So maybe an interesting place to begin would be with the subject of “shar’iah,” which is understood and misunderstood in so many ways. From the point of view of a spiritual seeker and from the point of view of a spiritual community what should we understand about the term “shar’iah”? What can it contribute to our spiritual journey and our spiritual life and what are the elements that are worth mentioning concerning establishing the optimal conditions for human dignity in this life, and for our souls in everyday life?
By Kabir Helminski One of the earliest teachings on Sufism that I received more than thirty years ago was about "polishing the mirrror of the heart." The understanding of this idea continues to unfold with new and deeper implications. We continually polish the mirror of the heart in order that the heart might reflect the [...]
A Talk given at the UNESCO International Rumi Symposium, Istanbul O you who study the world, you’re just a hired worker. And you who desire paradise, you’re far from the Truth. And you who are satisfied with the two world, but unaware Because you have not tasted the happiness of His sorrow, You’re simply excused [...]
The recognition is beginning to dawn that we are on the threshold (there's that word again) of a major change in human life. It's even being talked about on the evening news. Thirty years ago we might have thought that this change would come about through a revolution in consciousness. People would begin to wake up! To some extent we have woken up. At the beginning of this millenium we -- and I mean the population of this whole world -- are more conscious of and sensitive to issues of gender, race, human rights, and ecology. At the same time, we seem to have created a frantic pace of life for ourselves and sometimes it seems that the developed world has slipped into the trance of materialism. The purpose of life is to have fun, right?
Veterans of the Psychedelic Revolution of the 1960's might recall with pathos the battles waged against the conventional consciousness of the day. The enemy, as they saw it, was the self-righteous state of mind which believed it had a monopoly on reality and which at the same time had a shadow side of cruelty and insanity. Tens of millions of volunteers opened up their synapses, let the uncensored truth into consciousness, and saw for themselves that most of modern life looked patently insane when seen against the backdrop of nature and eternity. For all its misguided power, they saw conventional consciousness as naively ridiculous. And they considered altering one's state of consciousness as a way of cleansing the unrealities of social conditioning. Such an approach was not only revolutionary, it may have been an evolutionary necessity. Perhaps it allowed enough people to see the disastrous fate society was hurtling toward and to begin to change that direction.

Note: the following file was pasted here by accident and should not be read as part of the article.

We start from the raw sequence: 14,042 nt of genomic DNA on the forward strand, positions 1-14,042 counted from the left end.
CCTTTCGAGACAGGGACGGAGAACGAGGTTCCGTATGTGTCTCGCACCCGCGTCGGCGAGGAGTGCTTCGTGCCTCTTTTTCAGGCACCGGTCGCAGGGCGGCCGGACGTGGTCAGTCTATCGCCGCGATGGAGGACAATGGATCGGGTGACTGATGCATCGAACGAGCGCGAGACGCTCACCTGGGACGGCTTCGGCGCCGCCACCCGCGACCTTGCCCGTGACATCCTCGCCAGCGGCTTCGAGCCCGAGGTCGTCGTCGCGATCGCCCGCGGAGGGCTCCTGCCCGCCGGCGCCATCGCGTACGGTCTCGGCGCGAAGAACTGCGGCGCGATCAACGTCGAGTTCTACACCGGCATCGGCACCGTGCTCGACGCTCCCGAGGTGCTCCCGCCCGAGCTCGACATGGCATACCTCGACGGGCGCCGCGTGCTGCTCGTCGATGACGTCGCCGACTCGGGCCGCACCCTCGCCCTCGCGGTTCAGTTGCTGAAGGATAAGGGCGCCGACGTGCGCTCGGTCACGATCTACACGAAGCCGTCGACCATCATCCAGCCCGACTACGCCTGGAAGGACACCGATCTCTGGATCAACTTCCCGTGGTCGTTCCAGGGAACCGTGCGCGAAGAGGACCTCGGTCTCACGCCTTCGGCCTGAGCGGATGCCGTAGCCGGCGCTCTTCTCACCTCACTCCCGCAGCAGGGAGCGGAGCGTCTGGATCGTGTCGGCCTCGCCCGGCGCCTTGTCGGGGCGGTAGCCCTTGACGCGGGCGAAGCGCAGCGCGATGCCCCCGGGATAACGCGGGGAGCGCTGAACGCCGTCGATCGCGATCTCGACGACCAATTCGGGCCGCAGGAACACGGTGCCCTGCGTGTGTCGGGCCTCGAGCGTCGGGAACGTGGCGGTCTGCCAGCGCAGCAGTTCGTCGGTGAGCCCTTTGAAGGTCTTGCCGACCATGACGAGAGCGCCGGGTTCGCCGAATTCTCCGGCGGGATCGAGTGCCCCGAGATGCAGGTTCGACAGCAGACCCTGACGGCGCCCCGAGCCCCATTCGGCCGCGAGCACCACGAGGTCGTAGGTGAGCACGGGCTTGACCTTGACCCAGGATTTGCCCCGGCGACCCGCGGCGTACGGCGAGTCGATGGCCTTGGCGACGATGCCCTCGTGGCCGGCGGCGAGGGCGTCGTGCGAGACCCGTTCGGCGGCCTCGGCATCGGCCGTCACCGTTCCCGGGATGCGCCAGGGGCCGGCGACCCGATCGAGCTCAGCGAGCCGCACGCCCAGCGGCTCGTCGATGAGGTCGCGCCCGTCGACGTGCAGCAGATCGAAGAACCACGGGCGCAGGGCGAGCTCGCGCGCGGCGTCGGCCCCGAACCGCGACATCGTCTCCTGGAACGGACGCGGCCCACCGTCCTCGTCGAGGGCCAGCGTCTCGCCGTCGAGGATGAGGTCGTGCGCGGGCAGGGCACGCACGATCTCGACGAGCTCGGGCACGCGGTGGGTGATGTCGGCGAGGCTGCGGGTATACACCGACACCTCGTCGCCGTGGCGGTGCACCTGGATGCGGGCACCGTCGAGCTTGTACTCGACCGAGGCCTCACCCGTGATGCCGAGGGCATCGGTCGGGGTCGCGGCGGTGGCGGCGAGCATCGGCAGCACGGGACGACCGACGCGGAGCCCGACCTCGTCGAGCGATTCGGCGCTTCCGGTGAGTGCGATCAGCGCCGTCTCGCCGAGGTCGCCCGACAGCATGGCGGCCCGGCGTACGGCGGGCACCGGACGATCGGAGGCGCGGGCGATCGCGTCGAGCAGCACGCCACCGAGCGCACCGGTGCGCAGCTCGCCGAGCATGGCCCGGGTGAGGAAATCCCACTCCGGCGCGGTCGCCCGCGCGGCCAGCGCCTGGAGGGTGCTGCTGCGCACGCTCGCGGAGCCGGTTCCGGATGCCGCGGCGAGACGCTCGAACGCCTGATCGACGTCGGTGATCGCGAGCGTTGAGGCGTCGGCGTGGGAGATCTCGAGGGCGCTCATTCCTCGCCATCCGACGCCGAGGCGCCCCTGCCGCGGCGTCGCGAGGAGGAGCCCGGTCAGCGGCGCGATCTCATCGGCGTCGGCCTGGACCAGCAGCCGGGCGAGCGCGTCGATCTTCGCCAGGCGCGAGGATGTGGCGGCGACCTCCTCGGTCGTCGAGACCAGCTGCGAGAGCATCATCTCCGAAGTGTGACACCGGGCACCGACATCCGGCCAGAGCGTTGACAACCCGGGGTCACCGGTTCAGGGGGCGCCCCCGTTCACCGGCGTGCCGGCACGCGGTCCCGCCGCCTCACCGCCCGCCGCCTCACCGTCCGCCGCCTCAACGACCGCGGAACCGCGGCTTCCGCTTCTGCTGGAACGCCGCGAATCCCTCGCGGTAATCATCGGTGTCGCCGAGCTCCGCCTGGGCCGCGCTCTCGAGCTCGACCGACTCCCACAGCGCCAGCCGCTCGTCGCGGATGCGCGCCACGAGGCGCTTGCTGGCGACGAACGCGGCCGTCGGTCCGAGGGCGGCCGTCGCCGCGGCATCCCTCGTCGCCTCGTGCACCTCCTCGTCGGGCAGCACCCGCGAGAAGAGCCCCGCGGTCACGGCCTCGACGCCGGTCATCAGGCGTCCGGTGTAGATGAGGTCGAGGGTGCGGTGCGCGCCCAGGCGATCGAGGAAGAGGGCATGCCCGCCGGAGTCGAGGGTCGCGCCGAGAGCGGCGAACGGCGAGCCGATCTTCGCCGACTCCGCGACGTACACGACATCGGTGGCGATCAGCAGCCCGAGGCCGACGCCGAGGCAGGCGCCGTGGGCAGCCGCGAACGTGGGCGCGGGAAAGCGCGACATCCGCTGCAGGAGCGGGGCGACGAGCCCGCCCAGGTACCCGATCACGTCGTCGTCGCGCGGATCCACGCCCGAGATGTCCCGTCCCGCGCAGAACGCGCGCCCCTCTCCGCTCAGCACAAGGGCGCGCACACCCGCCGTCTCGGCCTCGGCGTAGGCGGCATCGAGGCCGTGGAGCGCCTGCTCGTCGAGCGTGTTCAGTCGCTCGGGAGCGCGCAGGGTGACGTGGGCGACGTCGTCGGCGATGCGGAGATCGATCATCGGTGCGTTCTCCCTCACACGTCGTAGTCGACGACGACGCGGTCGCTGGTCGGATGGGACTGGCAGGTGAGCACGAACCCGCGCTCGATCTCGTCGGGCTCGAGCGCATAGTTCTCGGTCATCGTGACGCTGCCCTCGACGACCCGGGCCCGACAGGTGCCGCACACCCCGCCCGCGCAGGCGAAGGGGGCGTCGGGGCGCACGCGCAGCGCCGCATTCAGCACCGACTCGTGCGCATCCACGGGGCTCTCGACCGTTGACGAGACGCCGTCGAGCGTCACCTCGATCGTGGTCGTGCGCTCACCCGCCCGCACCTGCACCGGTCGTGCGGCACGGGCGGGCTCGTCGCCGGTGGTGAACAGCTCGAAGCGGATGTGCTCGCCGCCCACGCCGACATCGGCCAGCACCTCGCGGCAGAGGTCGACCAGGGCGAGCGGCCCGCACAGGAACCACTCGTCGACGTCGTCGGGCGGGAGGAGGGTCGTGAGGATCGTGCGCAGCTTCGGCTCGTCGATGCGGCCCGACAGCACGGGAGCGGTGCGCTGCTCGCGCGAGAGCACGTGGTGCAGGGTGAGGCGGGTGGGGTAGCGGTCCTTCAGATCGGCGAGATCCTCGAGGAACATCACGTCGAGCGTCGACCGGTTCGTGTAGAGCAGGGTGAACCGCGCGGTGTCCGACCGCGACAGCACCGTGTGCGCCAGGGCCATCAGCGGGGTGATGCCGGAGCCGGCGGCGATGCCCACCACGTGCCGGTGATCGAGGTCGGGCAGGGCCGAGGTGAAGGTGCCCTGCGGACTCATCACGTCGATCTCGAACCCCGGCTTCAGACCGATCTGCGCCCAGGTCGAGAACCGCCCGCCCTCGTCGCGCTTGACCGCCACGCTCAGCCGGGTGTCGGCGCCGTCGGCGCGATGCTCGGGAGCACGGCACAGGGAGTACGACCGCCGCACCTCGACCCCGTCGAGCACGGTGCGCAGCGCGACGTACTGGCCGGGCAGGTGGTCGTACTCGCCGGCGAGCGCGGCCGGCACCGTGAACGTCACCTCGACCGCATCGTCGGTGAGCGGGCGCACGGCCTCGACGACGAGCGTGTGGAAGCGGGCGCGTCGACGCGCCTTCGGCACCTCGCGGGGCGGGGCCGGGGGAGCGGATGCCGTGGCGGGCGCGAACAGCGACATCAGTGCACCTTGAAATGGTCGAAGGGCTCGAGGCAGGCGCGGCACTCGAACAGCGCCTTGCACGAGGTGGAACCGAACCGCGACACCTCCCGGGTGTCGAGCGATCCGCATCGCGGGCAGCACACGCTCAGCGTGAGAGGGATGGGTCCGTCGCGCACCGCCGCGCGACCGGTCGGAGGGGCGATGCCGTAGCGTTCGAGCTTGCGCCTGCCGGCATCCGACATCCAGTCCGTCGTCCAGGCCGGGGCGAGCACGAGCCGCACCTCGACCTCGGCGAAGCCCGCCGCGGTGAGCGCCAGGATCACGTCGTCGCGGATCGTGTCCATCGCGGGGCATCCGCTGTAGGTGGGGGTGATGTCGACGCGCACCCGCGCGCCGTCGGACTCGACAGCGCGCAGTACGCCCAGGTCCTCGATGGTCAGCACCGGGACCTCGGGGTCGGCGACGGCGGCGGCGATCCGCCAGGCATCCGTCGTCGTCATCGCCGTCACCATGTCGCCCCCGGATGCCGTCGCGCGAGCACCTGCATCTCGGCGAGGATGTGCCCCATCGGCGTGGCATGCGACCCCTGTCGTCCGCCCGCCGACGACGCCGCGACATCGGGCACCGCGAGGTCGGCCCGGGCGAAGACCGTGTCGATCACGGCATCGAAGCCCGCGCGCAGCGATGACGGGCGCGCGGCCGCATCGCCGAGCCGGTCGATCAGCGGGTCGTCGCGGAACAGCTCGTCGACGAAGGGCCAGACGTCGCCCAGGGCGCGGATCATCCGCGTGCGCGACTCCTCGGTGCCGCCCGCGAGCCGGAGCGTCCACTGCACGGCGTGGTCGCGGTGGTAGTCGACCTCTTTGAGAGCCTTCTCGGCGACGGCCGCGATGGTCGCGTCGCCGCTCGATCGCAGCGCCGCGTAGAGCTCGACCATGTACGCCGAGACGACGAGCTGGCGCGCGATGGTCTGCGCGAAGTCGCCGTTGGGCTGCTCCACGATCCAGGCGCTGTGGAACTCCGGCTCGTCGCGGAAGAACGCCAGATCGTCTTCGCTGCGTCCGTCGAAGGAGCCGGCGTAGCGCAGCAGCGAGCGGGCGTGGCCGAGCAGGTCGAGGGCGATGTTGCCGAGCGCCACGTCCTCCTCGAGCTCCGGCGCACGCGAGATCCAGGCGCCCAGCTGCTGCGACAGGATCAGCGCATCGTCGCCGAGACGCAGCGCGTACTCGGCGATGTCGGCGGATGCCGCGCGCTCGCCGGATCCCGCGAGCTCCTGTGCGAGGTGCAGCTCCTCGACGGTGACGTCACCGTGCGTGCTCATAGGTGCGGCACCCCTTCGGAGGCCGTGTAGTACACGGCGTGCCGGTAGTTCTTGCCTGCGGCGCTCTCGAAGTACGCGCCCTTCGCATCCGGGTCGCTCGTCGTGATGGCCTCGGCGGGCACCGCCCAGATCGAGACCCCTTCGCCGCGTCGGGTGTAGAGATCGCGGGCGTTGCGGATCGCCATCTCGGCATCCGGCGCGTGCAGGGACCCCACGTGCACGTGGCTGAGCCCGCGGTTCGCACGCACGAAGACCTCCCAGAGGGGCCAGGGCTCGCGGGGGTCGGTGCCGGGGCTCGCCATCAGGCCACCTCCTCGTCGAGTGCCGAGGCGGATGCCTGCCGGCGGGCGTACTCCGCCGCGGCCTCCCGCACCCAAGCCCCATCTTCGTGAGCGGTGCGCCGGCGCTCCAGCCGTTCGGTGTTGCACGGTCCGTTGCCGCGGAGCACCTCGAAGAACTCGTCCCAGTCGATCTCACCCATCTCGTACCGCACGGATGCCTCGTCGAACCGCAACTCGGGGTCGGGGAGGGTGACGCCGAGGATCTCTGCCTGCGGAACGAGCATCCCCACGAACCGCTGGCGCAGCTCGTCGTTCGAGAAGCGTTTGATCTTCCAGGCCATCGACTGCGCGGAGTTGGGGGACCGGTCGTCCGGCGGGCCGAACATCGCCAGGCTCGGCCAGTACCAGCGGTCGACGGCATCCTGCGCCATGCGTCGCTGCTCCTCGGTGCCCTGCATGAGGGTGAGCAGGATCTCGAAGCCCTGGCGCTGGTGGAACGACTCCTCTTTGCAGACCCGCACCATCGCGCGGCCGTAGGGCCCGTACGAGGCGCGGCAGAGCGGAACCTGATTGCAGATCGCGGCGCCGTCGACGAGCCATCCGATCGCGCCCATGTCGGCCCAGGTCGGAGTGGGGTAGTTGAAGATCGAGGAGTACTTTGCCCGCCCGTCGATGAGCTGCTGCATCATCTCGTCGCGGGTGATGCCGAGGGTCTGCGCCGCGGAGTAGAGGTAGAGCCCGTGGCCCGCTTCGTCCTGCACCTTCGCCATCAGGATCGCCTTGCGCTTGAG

More and more of the world is calling for Sufism without even knowing it. Sufism is a complete spiritual practice and way of life. It is not merely technique, but a fabric of knowledge, values, relationships. Moreover, it is not a mass-produced fabric, but one that must be woven together with the help of people who have mastered the weaving themselves.
At a time when humanity is reaching a point of cultural convergence, ecological crisis, and rapid social change, we wish to promote the truth of Divine love and knowledge through direct, personal experience. In order to accomplish this purpose the times we live call us to express and share the essential principles of spiritual development, to recognize and develop a true partnership of man and woman, to recognize the unity and interdependence of all human beings and all life, and to aid in the practical realization of living in harmony with our fellow beings and the natural world. Another way to state our objective is that we wish to develop a contemporary expression of the classical Sufi Path, establish a workable format in which individuals and groups can mature within this tradition and experience the joys of Sufism, and, finally, to make a tangible contribution to our culture through service, art, music, and literature.
The hatred, fear, and violence that we see manifesting in the world will cause us to ask many questions. What meaning shall we read in these events? What are the root causes of evil? What should our response be? Where shall we turn to find answers and guidance? Anyone who takes Islam seriously can expect to be stigmatized in the eyes of many in the prevailing society. The current situation presents us with a challenge.